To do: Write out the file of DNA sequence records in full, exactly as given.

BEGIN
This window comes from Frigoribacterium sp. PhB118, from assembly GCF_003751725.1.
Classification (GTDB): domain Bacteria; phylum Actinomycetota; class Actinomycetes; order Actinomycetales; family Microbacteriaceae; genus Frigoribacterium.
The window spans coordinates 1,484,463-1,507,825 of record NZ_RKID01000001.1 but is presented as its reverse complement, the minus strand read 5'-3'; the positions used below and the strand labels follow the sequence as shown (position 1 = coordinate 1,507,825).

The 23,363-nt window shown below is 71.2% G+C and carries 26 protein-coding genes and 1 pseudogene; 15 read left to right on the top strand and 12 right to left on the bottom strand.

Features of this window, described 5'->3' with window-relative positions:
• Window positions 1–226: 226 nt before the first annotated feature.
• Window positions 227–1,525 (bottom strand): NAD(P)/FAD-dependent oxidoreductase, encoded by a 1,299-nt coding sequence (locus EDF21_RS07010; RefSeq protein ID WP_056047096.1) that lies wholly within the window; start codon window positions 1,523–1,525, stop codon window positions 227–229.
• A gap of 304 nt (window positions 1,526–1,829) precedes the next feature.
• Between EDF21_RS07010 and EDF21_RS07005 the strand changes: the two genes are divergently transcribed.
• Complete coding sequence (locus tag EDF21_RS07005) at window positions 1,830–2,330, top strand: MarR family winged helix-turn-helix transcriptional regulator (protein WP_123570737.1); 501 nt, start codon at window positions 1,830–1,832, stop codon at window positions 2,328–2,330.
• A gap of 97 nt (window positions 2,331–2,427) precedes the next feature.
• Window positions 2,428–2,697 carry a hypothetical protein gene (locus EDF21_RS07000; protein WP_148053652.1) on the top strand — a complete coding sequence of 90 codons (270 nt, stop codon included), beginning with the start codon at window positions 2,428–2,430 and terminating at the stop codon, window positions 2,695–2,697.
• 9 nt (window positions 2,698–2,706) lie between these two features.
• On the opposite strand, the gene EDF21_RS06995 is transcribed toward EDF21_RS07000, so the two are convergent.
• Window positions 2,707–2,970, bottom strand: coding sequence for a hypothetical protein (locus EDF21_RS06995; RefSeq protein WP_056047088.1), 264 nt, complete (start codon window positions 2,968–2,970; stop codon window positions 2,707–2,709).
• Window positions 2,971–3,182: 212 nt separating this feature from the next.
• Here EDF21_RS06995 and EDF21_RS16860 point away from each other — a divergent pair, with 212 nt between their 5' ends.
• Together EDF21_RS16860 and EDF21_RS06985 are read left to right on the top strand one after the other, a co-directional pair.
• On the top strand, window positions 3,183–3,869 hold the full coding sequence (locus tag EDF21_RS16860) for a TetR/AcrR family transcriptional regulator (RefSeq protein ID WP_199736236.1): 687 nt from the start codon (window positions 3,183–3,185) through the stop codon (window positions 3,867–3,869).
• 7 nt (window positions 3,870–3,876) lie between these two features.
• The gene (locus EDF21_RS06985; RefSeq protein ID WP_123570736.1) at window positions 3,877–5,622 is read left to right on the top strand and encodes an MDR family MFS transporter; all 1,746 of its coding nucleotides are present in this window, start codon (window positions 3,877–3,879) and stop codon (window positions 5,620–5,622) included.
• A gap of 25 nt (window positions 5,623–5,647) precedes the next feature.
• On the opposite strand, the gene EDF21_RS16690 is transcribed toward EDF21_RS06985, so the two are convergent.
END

This window comes from Frigoribacterium sp. PhB118, from assembly GCF_003751725.1.
Classification (GTDB): domain Bacteria; phylum Actinomycetota; class Actinomycetes; order Actinomycetales; family Microbacteriaceae; genus Frigoribacterium.
The window spans coordinates 1,484,463-1,507,825 of record NZ_RKID01000001.1 but is presented as its reverse complement, the minus strand read 5'-3'; the positions used below and the strand labels follow the sequence as shown (position 1 = coordinate 1,507,825).

The 23,363-nt window shown below is 71.2% G+C and carries 26 protein-coding genes and 1 pseudogene; 15 read left to right on the top strand and 12 right to left on the bottom strand.

Features of this window, described 5'->3' with window-relative positions:
• Window positions 1–226: 226 nt before the first annotated feature.
• Window positions 227–1,525 (bottom strand): NAD(P)/FAD-dependent oxidoreductase, encoded by a 1,299-nt coding sequence (locus EDF21_RS07010; RefSeq protein ID WP_056047096.1) that lies wholly within the window; start codon window positions 1,523–1,525, stop codon window positions 227–229.
• A gap of 304 nt (window positions 1,526–1,829) precedes the next feature.
• Between EDF21_RS07010 and EDF21_RS07005 the strand changes: the two genes are divergently transcribed.
• Complete coding sequence (locus tag EDF21_RS07005) at window positions 1,830–2,330, top strand: MarR family winged helix-turn-helix transcriptional regulator (protein WP_123570737.1); 501 nt, start codon at window positions 1,830–1,832, stop codon at window positions 2,328–2,330.
• A gap of 97 nt (window positions 2,331–2,427) precedes the next feature.
• Window positions 2,428–2,697 carry a hypothetical protein gene (locus EDF21_RS07000; protein WP_148053652.1) on the top strand — a complete coding sequence of 90 codons (270 nt, stop codon included), beginning with the start codon at window positions 2,428–2,430 and terminating at the stop codon, window positions 2,695–2,697.
• 9 nt (window positions 2,698–2,706) lie between these two features.
• On the opposite strand, the gene EDF21_RS06995 is transcribed toward EDF21_RS07000, so the two are convergent.
• Window positions 2,707–2,970, bottom strand: coding sequence for a hypothetical protein (locus EDF21_RS06995; RefSeq protein WP_056047088.1), 264 nt, complete (start codon window positions 2,968–2,970; stop codon window positions 2,707–2,709).
• Window positions 2,971–3,182: 212 nt separating this feature from the next.
• Here EDF21_RS06995 and EDF21_RS16860 point away from each other — a divergent pair, with 212 nt between their 5' ends.
• Together EDF21_RS16860 and EDF21_RS06985 are read left to right on the top strand one after the other, a co-directional pair.
• On the top strand, window positions 3,183–3,869 hold the full coding sequence (locus tag EDF21_RS16860) for a TetR/AcrR family transcriptional regulator (RefSeq protein ID WP_199736236.1): 687 nt from the start codon (window positions 3,183–3,185) through the stop codon (window positions 3,867–3,869).
• 7 nt (window positions 3,870–3,876) lie between these two features.
• The gene (locus EDF21_RS06985; RefSeq protein ID WP_123570736.1) at window positions 3,877–5,622 is read left to right on the top strand and encodes an MDR family MFS transporter; all 1,746 of its coding nucleotides are present in this window, start codon (window positions 3,877–3,879) and stop codon (window positions 5,620–5,622) included.
• A gap of 25 nt (window positions 5,623–5,647) precedes the next feature.
• On the opposite strand, the gene EDF21_RS16690 is transcribed toward EDF21_RS06985, so the two are convergent.